Saturday, 31 May 2008

What's With NGOs?


The role of non-governmental organizations in development has been subjected to numerous praise and criticisms in literature. Fisher (1997) reviews these schools of thought and identified two separate sets of views. One view regards NGOs as “apolitical tools that can be wielded to further a variety of modified development goals” while the second imposes large expectations of NGOs as “vehicles for challenges to and transformations of relationships of power”. Other theorists hints on another significant criticism of NGOs: their potential to eclipse the role of the state (Collier 2000, Putzel 2004, Kamat 2004) and succeed as agents of development at the cost of the state legitimacy (White 1999).

NGOs Replacing the Government?

NGOs in Bohol, despite its good intentions to supplement the efforts of the provincial government, have the potential to replace the state’s role as provider of basic services, thereby decreasing the LGUs accountability to the general public in terms of basic service provision. To proceed with the analysis, financial inputs - defined here as funds that were allocated to certain specific expenditures, namely, livelihood development and health, were used to compare NGO and LGU spending in the year 2006.

An analysis of the figures showed several significant interpretations. First, lesser amounts were allocated by both NGOs for health expenditures or programs while greater amounts were allocated to livelihood development, more particularly in the Third District. Second, NGO finances more livelihood development initiatives as compared to LGUs, but the reverse is true for health projects. The difference, in this regard, is very material. Third, NGOs collectively, planned to spend twice more than what LGUs intend to spend in the period covered for health and livelihood initiatives.

A closer scrutiny of the data will reveal significant realizations. For example, there are several towns where the LGUs did not budget anything on health while NGOs spent a considerable sum. This is also true with respect to livelihood development. Livelihood development, despite its importance, is not considered a basic service expected by LGU, hence, its underinvestment, despite its great importance to achieving sustainable decrease in poverty incidence. This is particularly true in the towns of Trinidad, Bien Unido, Alicia, and San Miguel.

The data, however, also points out to a reverse causality – that because municipalities were poor, resources were limited to allocate effectively on different levels of deprivation. Thus, in these types of scenarios, augmentation of local resources through NGO projects were one of the alternative options explored and sought by LGUs. Thus, it was understandable that in one consultative forum on poverty where municipalities were ranked as to levels of deprivation, a handful of municipal heads questioned the researchers why their municipalities were not considered as poor in anticipation of possible project assistance from donors (PEF 2004).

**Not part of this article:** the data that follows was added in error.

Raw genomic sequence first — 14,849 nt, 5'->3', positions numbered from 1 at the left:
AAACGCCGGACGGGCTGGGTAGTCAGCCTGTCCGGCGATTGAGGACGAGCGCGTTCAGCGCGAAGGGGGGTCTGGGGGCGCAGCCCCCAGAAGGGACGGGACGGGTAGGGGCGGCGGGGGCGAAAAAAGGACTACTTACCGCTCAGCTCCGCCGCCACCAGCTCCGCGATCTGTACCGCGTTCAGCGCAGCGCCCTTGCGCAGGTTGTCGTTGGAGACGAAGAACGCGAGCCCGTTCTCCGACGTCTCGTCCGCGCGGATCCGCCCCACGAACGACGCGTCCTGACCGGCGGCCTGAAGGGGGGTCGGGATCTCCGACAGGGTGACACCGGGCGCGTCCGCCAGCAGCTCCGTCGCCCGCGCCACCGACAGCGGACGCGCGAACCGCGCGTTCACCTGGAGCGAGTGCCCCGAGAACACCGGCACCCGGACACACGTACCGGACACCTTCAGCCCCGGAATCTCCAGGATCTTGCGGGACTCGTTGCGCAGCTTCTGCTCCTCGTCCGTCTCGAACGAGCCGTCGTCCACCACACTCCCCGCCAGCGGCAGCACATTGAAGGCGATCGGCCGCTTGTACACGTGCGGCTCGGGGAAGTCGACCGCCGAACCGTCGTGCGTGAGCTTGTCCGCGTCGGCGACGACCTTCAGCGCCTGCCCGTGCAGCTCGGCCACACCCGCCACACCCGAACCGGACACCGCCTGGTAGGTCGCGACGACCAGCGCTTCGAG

It can be said that the level of engagement between LGUs and NGOs in the province were more on the level of partnership, where NGOs, not having the intention to replace the state, were willing to own a particular problem to address. As such, in this case, NGOs can be seen as part of the process of configuring state institutions and state processes (Kamat 2004).

However, it may still be right to say that in the process, NGOs may have tended to create expectations on the part of LGUs, resulting to under-funding of critical poverty alleviation measures and basic state functions because of the anticipation that this will be handled by NGOs. Consequently, instead of proactively finding means within its boundaries to raise the needed funds, LGUs ,may have relied on NGO projects to fund most of its development interventions, some of which are its basic mandated functions. It is important to mention here, that NGOs are not permanent structures in the localities, and may cease to exist depending of availability of project grant funds or changes in organizational priorities. Thus, sustainability of these local development processes becomes a big question.

NGOs Help Themselves by Helping the Poor?

A very serious critique against NGOs was that NGOs were full of “charlatans only after the money” and were starting to become “entrepreneurial economic entities” or “opportunist pretenders” (Meyer 1995). NGOs were viewed as helping themselves by “helping the poor” (Lofredo 2004). Thus, it is important to ask whether this accusation is applicable to NGOs in Bohol.

Majority of NGOs in Bohol are dependent on project grants. A review of their audited financial statements revealed that most of them rely on grant funds both for project and administrative expenses. There are only a very few NGOs which have earning fund investments and income-generating projects able to sustain operations. Consequently, most of the employees were project-based, working on contracts that were co-terminus with project grant funds. Tenure of most employees were assured to the extent that grant funds were available, except for those considered as “core staff”.

Several key informants from funding agencies interviewed opined that a handful of NGOs were concerned with how much they were able to generate from a project. In a provincial forum hosted by a funding agency in 2006, a representative of the NGO network, the Bohol Alliance of Non-Government Organizations, expressed his concern over the small amount that implementing NGOs would be able to receive from the project grants if the new system proposed by the funding agency would be implemented. While this necessarily did not support the argument that NGOs are self-interested enterprises, this will tell us that NGOs were particular with how much funds they were able to get, whether or not this was for poverty reduction.

A study conducted comparing administrative and project expenses revealed that not all grant funds went to communities that NGOs committed to serve (Cemini, et al 2007). Forty-two (42) NGOs in the province were interviewed regarding their project funds for the period 2005 to 2007. It is interesting to note that among the 42 NGOs, seven (7) NGOs refused to give the project and administrative expense amounts reasoning out that this was confidential.

The research revealed that project expenses only accounted for 43% of project funds while 53% was for administrative expenses of NGOs. Thus, the actual benefit of the communities is lesser than that of the NGO by close to twenty million pesos over a period of three years. This somehow would prove the contention that NGOs exist for themselves as they exist for others. It is not implied here that NGOs are self-interested individuals but to point out to the reality that NGO existence depended on grant funds that they were able to source out in the course of implementing projects in communities and still, NGOs are “vulnerable” to movements and trends in development aid (Fowler 2000).